You can make your own honey-based products at home – for instance by mixing honey, yoghurt and cinnamon for a face mask or mixing two tablespoons of raw or Manuka honey with one tablespoon of uncooked porridge oats for an exfoliating mask – but there are also plenty of suitable products if you don’t fancy some DIY. Manuka Doctor is a particularly popular brand drawing on the power of honey for skincare, and the Nuxe Rêve de Miel lip balm is another good choice (£10.50, Nuxe).

It can heal wounds and burns

Health benefits of honey Honey can help to heal burns and bruises
Honey can help to heal burns and wounds (Thinkstock/PA)

When applied topically, researchers believe honey can have a healing effect on painful burns and lesions. Applying honey to wounds has been a technique that’s been around since ancient Egypt, and modern studies have found it can be effective. One study published in the Diabetes Research and Clinical Practice journal found a 43.4% success rate of using honey on diabetic foot ulcers, while another published in The Scientific World Journal found honey could also be an effective home remedy for reducing painful haemorrhoids.

It can treat dandruff

Suffering from a dry, itchy or flaky scalp? A 2001 study conducted by the Dubai Specialised Medical Center discovered that raw honey can be used to treat scaling, itching and hair loss. This is thought to be thanks to its anti-bacterial, anti-fungal and antioxidant properties.

Fancy giving it a go? Mix two tablespoons of vegetable oil with equal amounts of honey and apply it to your hair for a DIY hair mask. Leave it to sink in for 15 minutes, and then rinse it off before you shampoo.

It’s a good alternative to sweeteners and added sugar

Health benefits of honey women eating honey
Thinkstock/PA

Honey is still high in sugar, however, it’s a more natural alternative to the white stuff or high-fructose corn syrup. Sugar also has a higher glycaemic index than honey, meaning it raises blood glucose more quickly.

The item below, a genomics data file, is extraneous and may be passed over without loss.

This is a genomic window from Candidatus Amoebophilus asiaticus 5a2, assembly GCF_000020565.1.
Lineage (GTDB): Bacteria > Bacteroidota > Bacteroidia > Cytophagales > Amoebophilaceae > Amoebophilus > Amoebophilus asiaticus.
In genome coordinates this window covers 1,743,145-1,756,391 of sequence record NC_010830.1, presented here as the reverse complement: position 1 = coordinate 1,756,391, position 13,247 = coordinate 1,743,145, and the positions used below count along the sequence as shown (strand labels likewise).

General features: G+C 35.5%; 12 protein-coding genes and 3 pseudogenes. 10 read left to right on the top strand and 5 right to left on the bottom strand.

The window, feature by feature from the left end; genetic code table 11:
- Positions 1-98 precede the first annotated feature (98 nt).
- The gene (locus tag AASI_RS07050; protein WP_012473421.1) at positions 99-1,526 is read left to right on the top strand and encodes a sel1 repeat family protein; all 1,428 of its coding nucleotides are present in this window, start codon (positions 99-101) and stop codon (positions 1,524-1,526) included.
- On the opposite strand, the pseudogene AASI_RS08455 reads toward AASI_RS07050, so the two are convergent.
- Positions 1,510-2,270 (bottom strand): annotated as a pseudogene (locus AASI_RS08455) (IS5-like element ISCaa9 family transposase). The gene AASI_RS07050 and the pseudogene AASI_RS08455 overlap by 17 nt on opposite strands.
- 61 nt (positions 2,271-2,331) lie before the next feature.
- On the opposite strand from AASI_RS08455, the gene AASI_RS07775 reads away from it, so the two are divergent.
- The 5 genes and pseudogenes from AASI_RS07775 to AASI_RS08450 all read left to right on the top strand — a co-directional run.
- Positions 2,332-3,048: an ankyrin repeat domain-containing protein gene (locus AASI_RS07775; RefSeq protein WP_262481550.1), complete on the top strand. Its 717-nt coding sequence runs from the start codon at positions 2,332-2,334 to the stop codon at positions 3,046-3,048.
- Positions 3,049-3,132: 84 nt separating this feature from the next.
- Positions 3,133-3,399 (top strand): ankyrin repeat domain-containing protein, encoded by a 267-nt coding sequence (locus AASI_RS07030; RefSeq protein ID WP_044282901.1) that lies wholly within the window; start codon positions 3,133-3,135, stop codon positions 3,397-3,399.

Of course, this doesn’t mean you should overload on honey, but if it’s an available option when it comes to sweetening up your porridge, why not consider it first?

It gives you an energy boost

Looking for a pre-workout snack that will fuel you through a sweaty HIIT session? Try adding a dollop of honey to your protein balls. As a carbohydrate made up of fructose and glucose, the sticky stuff makes for a high-powered, natural energy snack. Unlike refined sugar, it also contains small amounts of proteins and minerals such as B6, riboflavin and amino acids; compounds that help the body metabolise bad cholesterol and fatty acids.

While whizzing a spoonful into your smoothie won’t do any long-term harm, it’s important to remember to eat honey in moderation.  “It’s a source of energy, but it’s still sugar, so it should be eaten more as an indulgent treat rather than a substitute for more nutritionally-rich foods such as fruit and veg,” says nutritionist Liz Tucker.

It can soothe your stomach

The antibacterial properties of honey which help fight infection have multiple benefits. Studies have shown that honey can help ease diarrhoea, and it’s also said to help improve your gut microbial balance, potentially having prebiotic effects.